Curry Chicken also made its way into the menu. Richly tinted in bright hues of red and orange, the curry was nicely spiced up. Laden with chunks of chicken and potato, the curry is not overly creamy or thick. The curry was passable but not memorable since there were just so many fabulous stews that fought for my attention that night.

Soups available at Naab were Barley Soup, Halim and Ash Noodle. Barley Soup or Asheh Jo was lusciously golden from turmeric and fairly thick with creamy flavors of lentils and barley. Halim or Haleem is a typical beef soup or stew with wheat or barley added. Cooked for hours till it reaches a thick and paste-like consistency, Halim is a favorite during the holy month of Ramadhan. Ash Noodle or Asheh Reshteh is another thick soup (or you may even want to call it a stew) filled to the brim with noodles, lentils, beans, vegetables and herbs. Suitable for vegetarian, the soup is topped off with sour cream or Kashk and fried garlic crisp for extra oomph!


Using fine quality Basmati rice, Iranian rice dishes are plenty in flavors. I was really astonished to see the varieties of rice dishes that night. I was told that rice are considered luxury hence it dominates the homes of the wealthy while the rest of the people takes on bread as their staple. Bread is more commonly refer to Naan and these come as many as over 40 types of wheat breads in various forms.

Our spread had us enjoying Beriyani Rice, Noodle Rice, Long Bean Rice, Dill Broad Bean Rice and Saffron Rice while the more familiar Naan was also present. Using Basmati rice in all the rice dishes, these have the longest grains of fluffy rice I have ever saw. All rice dishes share a common feature which is that the grains are well separated and not mushy yet they retained a light and fluffy texture. Beriyani Rice was studded with peppers, cubed potatoes and spices. The version here is fairly light in spices compared to others that I have had before so it actually compliments the curries and stews very well.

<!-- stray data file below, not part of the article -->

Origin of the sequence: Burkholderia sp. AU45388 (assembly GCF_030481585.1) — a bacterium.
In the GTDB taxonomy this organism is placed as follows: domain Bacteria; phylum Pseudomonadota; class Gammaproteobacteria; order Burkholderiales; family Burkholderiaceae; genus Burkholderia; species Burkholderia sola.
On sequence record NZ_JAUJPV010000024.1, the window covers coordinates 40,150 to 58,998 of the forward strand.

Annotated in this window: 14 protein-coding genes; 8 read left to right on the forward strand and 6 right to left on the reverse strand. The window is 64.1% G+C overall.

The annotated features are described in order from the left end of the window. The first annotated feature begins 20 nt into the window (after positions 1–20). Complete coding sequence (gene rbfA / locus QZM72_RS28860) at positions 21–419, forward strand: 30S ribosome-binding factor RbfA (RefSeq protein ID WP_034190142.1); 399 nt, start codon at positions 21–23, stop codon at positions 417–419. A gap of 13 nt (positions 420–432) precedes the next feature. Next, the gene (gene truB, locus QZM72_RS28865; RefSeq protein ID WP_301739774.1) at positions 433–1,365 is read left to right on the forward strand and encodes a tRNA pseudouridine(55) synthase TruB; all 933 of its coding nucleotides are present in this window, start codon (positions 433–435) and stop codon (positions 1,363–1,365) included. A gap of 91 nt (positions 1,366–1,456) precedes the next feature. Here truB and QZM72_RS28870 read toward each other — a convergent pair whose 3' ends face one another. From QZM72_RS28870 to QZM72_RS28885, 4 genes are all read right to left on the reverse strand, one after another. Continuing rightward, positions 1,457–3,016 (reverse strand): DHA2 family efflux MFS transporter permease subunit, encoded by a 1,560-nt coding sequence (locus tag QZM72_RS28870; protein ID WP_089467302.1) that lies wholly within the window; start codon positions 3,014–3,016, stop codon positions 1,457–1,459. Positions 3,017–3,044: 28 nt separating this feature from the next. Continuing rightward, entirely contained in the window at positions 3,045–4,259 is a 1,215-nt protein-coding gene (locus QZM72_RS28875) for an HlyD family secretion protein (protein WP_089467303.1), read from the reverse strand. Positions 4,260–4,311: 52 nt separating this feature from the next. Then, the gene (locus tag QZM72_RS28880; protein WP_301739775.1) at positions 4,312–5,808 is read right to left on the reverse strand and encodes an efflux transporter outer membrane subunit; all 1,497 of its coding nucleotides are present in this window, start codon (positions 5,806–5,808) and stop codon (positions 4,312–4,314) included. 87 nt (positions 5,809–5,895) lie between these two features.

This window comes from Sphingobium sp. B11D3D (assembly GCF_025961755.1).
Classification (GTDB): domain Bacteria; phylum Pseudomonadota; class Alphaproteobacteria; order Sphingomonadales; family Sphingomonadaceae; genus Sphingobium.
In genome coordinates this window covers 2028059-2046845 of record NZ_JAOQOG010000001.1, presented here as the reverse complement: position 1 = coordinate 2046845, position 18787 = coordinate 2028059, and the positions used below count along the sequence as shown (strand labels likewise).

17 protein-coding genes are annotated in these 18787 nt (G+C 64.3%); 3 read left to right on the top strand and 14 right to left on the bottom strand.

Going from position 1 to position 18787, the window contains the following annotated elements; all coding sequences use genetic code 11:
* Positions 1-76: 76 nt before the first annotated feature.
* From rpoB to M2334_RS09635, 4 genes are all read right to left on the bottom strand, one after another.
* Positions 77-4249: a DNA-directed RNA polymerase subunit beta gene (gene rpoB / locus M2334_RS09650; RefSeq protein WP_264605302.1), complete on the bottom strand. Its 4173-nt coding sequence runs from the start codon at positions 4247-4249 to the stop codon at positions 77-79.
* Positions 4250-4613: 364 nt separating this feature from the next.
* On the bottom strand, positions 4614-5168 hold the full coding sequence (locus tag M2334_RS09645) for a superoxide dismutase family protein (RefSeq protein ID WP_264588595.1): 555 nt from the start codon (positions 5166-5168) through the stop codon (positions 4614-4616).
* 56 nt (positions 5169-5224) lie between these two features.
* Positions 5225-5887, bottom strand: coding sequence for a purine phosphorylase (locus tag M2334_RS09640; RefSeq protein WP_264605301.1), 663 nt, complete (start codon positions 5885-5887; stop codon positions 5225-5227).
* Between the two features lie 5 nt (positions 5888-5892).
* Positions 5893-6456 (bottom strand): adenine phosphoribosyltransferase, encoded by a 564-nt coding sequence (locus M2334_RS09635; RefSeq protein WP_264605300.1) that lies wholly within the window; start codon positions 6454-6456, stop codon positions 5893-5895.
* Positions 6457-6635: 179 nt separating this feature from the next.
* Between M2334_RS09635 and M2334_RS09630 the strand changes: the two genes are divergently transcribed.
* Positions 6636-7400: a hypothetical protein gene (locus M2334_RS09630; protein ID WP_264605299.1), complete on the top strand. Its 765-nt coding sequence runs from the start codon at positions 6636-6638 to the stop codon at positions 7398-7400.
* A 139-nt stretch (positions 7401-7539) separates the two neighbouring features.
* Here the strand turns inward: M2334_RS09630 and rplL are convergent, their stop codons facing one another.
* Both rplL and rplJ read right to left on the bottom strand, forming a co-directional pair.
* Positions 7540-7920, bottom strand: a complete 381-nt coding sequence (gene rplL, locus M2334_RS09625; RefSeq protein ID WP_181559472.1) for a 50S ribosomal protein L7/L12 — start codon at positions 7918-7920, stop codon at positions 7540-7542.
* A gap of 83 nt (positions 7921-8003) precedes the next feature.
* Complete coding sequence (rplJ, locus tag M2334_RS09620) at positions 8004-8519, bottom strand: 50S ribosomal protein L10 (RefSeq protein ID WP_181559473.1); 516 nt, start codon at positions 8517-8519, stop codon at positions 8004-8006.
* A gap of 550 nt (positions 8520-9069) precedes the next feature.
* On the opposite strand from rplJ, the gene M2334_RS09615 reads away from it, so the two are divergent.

Noodle Rice reminded me of the Western Rice-a-Roni where thin short noodles are cooked with rice to give out a soft texture combination. Apparently Noodle Rice is eaten during the eve of Persian New Year but here one can enjoy this throughout the year. Persian thin flat noodle or Reshteh is cooked with saffron tinted rice and some minced meat at Naab. Long Bean Rice had similar ingredients to Noodle Rice except there were long beans instead of noodles and the rice was spiced up with cinnamon and lime. I like the Long Bean Rice flavored with some light spices as it had good aromatic flavors with a nice hint of tangy taste.

Dill Broad Bean Rice or Baghali Polo is heavily scented with loads of dill. Soft mushy broad beans are studded among the rice which also has a portion colored with turmeric or saffron. This one needs some getting use too because it was heavy on the dill. Out of the five, I simply prefer Saffron Rice. The simplicity of the long grain rice with some tinted yellow and the sides of fried rice cake has an earthy and almost sweet starchy flavor. It somehow compliments the stews and curries better for me.

Plenty of toasted Naan bread is served for dips and salads. In fact, one does not even need any utensils but just these fluffy delectable pieces of Naan, torn rustically, to mop up or soak up sauces, dips and juices.


They love their dessert!